The Workplace Relations Commission (WRC) heard how the complainant had taken her maternity leave in March of 2020 two weeks earlier than expected due to chronic back pain related to her pregnancy.
“Friendly chat” with the Manager
After having the baby, she visited the store in July 2022 to do some shopping when she had what was described as a “friendly chat” with her manager. She informed her manager that she was still suffering from back pain, and that she may have to get a certificate from her doctor saying that she would still be unfit to work once her maternity leave ended.
The complainant said that her manager seemed “relaxed” in response to this news, suggesting that she contact she contact the office once she was ready to come back.
However, at the beginning of September that year, the complainant received a call from a new store manager to advise that she would be receiving her final paycheque, and that her employment with the store had been terminated.
She stated that she had been shocked to hear this news, and asked why she had been dismissed from her position. She said she was told by the manager that she had quit her job, but also admitted she did not know the answer and that the decision had not been up to her.
It was then that the former worker emailed her previous manager to say that, while she had never given an exact date as to when she would return to work, she never stated that she had quit. She had also checked her employment details with Revenue, and was surprised to learn that her employment had been terminated since late July. The complainant alleged that this had been done without any notification, and that no notice period had been paid.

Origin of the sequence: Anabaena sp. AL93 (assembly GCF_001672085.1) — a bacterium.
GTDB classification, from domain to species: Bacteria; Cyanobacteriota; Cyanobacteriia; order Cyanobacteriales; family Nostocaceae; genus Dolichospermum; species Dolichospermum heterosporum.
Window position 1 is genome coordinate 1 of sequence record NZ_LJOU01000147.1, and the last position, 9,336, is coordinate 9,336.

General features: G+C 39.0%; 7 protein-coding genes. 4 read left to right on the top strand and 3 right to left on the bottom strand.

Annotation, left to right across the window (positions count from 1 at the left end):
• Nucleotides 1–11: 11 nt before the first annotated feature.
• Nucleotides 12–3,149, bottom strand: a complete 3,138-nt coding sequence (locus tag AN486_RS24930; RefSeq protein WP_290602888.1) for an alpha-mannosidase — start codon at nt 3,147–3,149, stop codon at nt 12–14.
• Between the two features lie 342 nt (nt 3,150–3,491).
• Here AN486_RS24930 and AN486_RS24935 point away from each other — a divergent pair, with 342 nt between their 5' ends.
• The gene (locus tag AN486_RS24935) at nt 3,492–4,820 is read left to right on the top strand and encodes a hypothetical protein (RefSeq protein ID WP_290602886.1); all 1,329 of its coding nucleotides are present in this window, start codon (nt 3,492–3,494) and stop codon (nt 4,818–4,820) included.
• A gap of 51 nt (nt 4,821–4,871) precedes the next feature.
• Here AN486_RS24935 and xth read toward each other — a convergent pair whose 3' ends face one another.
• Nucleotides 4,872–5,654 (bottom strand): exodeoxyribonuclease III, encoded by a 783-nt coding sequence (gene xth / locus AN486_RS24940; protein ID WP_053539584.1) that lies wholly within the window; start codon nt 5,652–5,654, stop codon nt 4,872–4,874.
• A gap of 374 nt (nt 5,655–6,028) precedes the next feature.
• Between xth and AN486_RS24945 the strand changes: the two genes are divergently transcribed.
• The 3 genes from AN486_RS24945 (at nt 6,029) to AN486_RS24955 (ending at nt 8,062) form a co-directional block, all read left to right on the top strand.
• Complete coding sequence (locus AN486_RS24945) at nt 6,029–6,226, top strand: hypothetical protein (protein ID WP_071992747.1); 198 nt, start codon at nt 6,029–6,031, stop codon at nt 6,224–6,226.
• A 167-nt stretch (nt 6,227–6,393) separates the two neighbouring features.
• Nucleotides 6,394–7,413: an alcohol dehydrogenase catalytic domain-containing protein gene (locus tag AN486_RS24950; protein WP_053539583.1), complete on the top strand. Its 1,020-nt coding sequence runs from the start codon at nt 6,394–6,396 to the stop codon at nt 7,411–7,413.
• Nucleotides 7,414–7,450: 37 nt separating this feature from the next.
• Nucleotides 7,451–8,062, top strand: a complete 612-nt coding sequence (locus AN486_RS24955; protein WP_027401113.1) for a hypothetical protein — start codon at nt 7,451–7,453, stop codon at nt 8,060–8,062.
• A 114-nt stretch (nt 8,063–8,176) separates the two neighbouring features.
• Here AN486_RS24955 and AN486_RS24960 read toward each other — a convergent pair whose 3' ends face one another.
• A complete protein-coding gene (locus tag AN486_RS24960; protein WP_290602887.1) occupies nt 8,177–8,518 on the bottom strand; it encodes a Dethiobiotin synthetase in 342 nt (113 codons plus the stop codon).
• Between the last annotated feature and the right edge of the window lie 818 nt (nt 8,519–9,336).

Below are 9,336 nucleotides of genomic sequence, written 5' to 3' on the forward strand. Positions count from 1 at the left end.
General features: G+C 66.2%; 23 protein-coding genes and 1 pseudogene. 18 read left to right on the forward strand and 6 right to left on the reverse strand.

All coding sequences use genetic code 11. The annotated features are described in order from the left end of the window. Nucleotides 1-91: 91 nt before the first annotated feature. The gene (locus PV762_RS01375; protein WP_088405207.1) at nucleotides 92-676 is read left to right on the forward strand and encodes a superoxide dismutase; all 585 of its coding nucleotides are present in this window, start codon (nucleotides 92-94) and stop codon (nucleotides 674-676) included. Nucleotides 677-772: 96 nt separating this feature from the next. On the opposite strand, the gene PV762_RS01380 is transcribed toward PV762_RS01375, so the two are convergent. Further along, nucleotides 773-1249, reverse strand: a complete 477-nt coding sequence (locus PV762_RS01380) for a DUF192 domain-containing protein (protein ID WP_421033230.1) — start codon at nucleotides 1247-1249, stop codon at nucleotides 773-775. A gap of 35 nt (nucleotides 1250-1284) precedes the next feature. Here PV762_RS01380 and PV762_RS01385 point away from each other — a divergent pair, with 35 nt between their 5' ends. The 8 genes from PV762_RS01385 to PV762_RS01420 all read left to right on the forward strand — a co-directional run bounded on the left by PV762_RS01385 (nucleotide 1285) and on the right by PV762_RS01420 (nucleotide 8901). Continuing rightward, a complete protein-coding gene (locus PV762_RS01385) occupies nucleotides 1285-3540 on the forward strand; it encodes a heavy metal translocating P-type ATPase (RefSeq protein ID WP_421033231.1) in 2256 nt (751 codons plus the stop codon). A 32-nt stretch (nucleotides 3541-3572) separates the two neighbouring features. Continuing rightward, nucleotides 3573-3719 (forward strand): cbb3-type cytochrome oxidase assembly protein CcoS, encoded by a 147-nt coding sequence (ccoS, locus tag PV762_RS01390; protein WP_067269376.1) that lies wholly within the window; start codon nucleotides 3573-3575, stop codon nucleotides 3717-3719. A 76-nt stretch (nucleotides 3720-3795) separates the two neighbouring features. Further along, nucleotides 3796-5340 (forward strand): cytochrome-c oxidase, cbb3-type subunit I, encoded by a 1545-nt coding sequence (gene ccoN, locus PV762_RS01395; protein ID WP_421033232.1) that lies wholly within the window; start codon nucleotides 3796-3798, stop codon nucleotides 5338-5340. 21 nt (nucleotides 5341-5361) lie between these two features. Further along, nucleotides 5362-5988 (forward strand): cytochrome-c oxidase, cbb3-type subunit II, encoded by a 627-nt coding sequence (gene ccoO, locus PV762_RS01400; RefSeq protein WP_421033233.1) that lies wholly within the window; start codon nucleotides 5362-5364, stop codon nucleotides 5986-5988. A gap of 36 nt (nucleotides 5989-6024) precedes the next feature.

Developed Low-Grade Anxiety
Following the news of her termination, the complainant gave evidence that she was unable to sleep, that her breastfeeding was disrupted, and that she had developed low-grade anxiety as a result of thinking that she had done something wrong.
In her decision, WRC adjudication officer Penelope McGrath accepted that there had been some form of miscommunication when the complainant visited the store and spoke to her previous boss in July of 2020. However, she noted that the blame should not lie with the former worker, and that her boss had taken the decision to terminate her employment during protected leave.
Ms McGrath ordered the company to pay compensation for the effects of discrimination in the sum of €20,000 to the former worker, as well as an additional €780 in lieu of statutory notice.
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